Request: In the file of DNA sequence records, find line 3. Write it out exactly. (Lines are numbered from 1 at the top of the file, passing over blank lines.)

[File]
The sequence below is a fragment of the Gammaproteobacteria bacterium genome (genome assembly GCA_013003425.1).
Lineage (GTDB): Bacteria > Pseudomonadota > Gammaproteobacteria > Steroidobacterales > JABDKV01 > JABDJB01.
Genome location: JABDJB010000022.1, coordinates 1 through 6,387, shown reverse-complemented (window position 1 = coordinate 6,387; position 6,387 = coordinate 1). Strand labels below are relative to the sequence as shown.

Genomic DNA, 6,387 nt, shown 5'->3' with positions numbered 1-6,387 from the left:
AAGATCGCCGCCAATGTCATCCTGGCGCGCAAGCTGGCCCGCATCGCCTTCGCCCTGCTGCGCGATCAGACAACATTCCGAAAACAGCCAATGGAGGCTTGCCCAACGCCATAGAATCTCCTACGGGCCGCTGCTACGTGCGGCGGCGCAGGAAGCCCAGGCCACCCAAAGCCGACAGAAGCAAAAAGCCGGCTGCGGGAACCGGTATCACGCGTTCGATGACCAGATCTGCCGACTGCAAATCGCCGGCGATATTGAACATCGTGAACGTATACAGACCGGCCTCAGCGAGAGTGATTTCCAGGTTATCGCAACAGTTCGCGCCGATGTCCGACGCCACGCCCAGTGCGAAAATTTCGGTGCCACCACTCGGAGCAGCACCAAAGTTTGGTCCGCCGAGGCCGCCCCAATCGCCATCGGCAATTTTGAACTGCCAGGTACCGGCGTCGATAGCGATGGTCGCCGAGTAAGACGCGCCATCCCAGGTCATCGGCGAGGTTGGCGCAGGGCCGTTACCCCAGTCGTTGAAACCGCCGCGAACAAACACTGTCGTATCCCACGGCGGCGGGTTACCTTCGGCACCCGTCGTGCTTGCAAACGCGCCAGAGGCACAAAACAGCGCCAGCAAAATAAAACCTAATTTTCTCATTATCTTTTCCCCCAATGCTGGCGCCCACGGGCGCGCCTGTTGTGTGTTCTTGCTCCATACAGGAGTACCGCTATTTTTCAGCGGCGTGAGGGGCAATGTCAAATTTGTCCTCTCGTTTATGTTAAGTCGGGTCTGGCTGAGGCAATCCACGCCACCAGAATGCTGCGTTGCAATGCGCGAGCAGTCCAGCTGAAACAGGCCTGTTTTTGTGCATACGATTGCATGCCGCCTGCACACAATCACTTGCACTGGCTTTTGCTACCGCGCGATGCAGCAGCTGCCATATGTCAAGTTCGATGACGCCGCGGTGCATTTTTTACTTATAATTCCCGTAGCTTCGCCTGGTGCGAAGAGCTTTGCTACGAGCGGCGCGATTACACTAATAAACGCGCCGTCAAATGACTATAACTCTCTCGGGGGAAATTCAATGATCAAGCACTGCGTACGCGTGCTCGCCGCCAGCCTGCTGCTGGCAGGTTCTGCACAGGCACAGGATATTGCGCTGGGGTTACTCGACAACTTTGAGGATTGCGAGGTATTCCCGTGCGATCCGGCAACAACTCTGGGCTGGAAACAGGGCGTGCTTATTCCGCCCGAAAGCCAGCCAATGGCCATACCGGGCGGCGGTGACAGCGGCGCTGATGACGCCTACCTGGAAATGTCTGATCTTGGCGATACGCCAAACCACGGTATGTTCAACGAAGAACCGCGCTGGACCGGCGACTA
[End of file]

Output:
Genome location: JABDJB010000022.1, coordinates 1 through 6,387, shown reverse-complemented (window position 1 = coordinate 6,387; position 6,387 = coordinate 1). Strand labels below are relative to the sequence as shown.